“A book of treachery, peril, slackening resolve and thwarted love . . . and a little Southern Rebellion.
Romance has faded, and shame has weakened resolve. Mystery has shrouded the truth, and pride has matured into a world enveloped by rage and war. And the only constant is betrayal–and at times he is your sole companion. Yet, hope lingers . . .
Hank, a soldier for the Union, refuses retreat from his first bloodied action without proof he has been there, and he takes it from a dying enemy. Fed by the compassion he finds in the Confederate’s last letter and his own unsettled dreams and troubling memories, Hank imagines a romance that drives him relentlessly toward an impossible rendezvous. All the while, Elizabeth, the widow, struggles with burdens left by her husband, even as neighbors conspire against her. And what is she to make of this Union soldier, this enemy, so set on coming to her?”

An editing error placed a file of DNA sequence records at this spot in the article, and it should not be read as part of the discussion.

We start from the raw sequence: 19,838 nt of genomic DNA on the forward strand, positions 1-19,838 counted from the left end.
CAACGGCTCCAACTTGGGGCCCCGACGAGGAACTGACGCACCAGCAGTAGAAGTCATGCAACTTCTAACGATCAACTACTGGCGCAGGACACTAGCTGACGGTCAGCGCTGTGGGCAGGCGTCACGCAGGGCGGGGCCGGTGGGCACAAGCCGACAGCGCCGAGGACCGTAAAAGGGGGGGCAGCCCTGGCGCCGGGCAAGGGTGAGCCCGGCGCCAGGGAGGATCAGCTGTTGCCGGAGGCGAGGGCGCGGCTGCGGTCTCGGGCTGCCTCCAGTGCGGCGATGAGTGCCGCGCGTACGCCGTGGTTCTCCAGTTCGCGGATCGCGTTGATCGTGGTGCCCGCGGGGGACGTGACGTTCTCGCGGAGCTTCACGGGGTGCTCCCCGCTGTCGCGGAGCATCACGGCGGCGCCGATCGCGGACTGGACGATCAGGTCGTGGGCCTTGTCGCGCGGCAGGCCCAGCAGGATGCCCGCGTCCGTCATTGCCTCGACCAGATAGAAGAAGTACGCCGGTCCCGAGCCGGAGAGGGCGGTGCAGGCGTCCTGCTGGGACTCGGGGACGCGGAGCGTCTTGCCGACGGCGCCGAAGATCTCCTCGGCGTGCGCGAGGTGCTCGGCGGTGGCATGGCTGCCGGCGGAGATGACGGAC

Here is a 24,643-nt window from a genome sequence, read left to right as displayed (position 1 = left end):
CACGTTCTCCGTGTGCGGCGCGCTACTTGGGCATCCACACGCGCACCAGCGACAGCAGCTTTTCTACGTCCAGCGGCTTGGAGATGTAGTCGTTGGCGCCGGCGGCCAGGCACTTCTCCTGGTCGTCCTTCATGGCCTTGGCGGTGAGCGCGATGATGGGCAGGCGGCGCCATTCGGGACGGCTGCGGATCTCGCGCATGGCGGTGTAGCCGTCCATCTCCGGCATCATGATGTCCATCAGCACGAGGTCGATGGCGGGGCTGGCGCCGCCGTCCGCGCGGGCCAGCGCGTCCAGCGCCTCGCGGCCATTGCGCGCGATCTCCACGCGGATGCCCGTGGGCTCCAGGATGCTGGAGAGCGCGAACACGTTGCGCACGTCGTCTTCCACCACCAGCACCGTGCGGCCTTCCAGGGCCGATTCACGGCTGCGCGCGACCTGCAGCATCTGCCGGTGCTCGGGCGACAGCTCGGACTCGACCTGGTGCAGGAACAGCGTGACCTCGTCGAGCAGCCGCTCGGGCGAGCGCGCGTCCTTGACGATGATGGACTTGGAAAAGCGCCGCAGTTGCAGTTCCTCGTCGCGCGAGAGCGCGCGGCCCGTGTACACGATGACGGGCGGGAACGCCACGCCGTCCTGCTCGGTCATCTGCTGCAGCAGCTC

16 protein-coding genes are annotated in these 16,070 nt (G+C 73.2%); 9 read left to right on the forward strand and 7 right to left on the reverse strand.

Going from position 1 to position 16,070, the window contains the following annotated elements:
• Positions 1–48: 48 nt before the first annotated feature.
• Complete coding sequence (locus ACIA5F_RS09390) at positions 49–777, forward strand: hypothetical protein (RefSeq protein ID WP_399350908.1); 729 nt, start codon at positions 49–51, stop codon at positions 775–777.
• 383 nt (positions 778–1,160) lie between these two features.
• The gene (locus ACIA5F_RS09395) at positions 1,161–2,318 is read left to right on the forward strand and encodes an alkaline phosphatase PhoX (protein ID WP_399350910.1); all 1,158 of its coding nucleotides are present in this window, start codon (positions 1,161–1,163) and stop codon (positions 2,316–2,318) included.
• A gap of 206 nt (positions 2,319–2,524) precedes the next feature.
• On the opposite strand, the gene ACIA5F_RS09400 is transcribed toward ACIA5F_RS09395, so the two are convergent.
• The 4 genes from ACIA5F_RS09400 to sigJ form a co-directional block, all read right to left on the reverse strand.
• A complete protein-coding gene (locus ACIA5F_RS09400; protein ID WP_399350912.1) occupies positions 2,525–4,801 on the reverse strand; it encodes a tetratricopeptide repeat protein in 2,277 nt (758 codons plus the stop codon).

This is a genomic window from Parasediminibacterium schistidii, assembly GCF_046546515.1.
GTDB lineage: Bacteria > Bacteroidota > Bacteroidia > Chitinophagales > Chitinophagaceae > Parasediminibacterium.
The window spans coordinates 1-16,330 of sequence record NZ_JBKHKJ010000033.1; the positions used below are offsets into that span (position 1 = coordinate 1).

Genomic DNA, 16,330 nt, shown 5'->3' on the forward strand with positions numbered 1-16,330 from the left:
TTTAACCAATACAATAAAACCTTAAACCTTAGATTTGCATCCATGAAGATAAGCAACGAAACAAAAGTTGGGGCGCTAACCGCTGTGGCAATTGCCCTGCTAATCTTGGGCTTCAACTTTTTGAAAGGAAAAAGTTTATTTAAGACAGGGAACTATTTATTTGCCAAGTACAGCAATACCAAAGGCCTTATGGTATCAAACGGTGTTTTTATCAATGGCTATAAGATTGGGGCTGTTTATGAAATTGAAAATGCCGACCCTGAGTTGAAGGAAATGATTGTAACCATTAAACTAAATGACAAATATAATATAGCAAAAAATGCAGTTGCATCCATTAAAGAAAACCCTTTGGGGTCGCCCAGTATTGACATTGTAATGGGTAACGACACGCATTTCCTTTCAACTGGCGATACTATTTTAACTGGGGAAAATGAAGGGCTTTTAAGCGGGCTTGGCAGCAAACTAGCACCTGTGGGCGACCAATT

As I first begun reading Beyond the wood I wasn’t sure what to expect, due to the fact that this story is not only a love story, but a story about the civil War and families divided. But as I continued and read further on, I was enthralled with the authors rendering of the characters, and the richness of the culture of the time the story was written in.
The character I admired most was Reid. Although, he plays a small role, his journey to discover his families past and the mystery of a small artifact that has been passed down to him is intriguing and inspiring to the story.
I recommend this book to those who would enjoy a love story during the American Civil War and to those who are intrigued with Southern History.